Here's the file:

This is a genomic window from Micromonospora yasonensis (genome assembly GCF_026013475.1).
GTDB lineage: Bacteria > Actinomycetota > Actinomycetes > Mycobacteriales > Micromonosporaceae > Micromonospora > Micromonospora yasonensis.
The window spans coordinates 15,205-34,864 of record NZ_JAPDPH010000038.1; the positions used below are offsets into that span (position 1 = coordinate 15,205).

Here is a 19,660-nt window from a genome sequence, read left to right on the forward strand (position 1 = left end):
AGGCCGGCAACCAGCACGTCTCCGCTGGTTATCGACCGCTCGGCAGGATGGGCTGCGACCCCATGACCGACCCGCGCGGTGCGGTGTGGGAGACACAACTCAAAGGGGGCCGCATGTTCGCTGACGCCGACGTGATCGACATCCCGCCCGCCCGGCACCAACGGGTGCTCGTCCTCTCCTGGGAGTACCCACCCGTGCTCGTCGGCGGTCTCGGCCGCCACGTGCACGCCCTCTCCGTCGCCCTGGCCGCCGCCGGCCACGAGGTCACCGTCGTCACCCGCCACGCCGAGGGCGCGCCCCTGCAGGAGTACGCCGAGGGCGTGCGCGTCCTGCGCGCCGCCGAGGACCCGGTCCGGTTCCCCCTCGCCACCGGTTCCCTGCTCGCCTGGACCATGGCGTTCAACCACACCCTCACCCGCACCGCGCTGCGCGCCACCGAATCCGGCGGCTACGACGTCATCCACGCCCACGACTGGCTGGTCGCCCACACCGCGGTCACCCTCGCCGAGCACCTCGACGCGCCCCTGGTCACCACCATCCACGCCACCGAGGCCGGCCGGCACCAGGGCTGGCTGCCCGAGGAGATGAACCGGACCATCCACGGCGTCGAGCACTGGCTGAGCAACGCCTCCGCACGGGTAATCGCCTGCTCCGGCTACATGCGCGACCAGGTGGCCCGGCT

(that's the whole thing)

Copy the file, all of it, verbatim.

This is a genomic window from Micromonospora yasonensis (genome assembly GCF_026013475.1).
GTDB lineage: Bacteria > Actinomycetota > Actinomycetes > Mycobacteriales > Micromonosporaceae > Micromonospora > Micromonospora yasonensis.
The window spans coordinates 15,205-34,864 of record NZ_JAPDPH010000038.1; the positions used below are offsets into that span (position 1 = coordinate 15,205).

Here is a 19,660-nt window from a genome sequence, read left to right on the forward strand (position 1 = left end):
AGGCCGGCAACCAGCACGTCTCCGCTGGTTATCGACCGCTCGGCAGGATGGGCTGCGACCCCATGACCGACCCGCGCGGTGCGGTGTGGGAGACACAACTCAAAGGGGGCCGCATGTTCGCTGACGCCGACGTGATCGACATCCCGCCCGCCCGGCACCAACGGGTGCTCGTCCTCTCCTGGGAGTACCCACCCGTGCTCGTCGGCGGTCTCGGCCGCCACGTGCACGCCCTCTCCGTCGCCCTGGCCGCCGCCGGCCACGAGGTCACCGTCGTCACCCGCCACGCCGAGGGCGCGCCCCTGCAGGAGTACGCCGAGGGCGTGCGCGTCCTGCGCGCCGCCGAGGACCCGGTCCGGTTCCCCCTCGCCACCGGTTCCCTGCTCGCCTGGACCATGGCGTTCAACCACACCCTCACCCGCACCGCGCTGCGCGCCACCGAATCCGGCGGCTACGACGTCATCCACGCCCACGACTGGCTGGTCGCCCACACCGCGGTCACCCTCGCCGAGCACCTCGACGCGCCCCTGGTCACCACCATCCACGCCACCGAGGCCGGCCGGCACCAGGGCTGGCTGCCCGAGGAGATGAACCGGACCATCCACGGCGTCGAGCACTGGCTGAGCAACGCCTCCGCACGGGTAATCGCCTGCTCCGGCTACATGCGCGACCAGGTGGCCCGGCT